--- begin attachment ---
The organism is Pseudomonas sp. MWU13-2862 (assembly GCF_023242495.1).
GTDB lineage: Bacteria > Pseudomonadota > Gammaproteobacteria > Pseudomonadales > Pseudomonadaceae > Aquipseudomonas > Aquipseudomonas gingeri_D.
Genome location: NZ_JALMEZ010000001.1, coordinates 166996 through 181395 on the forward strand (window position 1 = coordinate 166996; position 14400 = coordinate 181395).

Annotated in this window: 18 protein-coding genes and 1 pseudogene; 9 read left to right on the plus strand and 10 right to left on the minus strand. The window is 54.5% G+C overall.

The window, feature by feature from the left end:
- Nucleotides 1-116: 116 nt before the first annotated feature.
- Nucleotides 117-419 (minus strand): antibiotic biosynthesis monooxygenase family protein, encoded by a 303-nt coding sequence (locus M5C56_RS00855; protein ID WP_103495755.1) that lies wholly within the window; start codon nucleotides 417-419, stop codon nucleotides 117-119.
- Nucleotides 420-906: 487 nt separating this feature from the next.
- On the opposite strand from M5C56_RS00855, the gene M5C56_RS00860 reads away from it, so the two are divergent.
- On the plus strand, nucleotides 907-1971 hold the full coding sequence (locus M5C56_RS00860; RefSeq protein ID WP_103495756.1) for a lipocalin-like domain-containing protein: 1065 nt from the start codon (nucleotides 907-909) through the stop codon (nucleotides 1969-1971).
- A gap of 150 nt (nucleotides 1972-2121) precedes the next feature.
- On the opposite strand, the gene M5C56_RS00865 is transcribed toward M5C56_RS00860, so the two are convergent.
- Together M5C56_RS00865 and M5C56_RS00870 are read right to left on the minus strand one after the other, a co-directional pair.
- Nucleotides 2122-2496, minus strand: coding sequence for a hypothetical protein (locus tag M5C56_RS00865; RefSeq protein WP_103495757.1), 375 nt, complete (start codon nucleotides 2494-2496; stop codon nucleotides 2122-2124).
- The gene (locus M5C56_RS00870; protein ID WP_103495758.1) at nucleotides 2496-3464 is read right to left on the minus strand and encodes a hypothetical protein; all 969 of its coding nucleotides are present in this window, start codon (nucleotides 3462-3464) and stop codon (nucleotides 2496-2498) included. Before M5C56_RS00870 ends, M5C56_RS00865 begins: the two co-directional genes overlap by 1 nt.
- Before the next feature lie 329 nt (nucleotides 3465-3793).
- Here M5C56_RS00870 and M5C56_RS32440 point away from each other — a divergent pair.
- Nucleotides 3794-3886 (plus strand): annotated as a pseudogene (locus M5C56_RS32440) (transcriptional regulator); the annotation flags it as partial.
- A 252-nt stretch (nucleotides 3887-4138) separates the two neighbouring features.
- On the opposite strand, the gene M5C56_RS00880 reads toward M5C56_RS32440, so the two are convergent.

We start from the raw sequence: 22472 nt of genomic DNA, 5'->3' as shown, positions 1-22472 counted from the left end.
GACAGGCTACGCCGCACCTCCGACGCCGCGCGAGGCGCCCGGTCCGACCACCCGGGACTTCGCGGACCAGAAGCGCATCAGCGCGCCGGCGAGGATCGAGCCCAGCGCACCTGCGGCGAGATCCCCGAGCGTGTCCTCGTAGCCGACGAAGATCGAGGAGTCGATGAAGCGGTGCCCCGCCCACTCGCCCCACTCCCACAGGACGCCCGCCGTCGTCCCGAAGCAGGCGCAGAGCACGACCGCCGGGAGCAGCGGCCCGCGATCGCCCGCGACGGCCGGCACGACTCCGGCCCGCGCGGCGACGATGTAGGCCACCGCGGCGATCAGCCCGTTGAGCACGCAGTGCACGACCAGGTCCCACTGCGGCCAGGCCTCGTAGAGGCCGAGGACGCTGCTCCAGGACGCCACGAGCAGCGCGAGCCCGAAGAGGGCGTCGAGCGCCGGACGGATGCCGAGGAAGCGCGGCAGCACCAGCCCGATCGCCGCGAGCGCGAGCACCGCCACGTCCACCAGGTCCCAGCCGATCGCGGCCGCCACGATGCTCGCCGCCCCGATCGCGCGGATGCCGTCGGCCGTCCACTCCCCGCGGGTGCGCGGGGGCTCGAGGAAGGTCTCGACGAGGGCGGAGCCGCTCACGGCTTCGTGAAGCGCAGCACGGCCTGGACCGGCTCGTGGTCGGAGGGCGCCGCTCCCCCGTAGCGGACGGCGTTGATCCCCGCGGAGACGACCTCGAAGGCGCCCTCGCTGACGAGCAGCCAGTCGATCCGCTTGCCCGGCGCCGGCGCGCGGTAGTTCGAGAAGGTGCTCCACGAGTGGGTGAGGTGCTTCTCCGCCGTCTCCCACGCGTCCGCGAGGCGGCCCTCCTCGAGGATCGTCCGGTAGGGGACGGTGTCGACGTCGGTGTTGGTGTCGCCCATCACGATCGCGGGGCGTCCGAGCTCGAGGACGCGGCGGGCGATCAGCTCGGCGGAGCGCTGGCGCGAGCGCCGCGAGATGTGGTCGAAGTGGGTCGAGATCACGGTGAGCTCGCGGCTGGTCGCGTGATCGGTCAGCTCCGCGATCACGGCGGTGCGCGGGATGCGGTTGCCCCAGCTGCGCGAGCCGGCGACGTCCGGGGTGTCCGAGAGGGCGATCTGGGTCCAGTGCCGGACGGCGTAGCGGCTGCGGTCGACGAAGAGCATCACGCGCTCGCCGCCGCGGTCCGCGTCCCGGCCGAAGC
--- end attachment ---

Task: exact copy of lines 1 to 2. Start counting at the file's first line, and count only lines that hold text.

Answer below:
The organism is Pseudomonas sp. MWU13-2862 (assembly GCF_023242495.1).
GTDB lineage: Bacteria > Pseudomonadota > Gammaproteobacteria > Pseudomonadales > Pseudomonadaceae > Aquipseudomonas > Aquipseudomonas gingeri_D.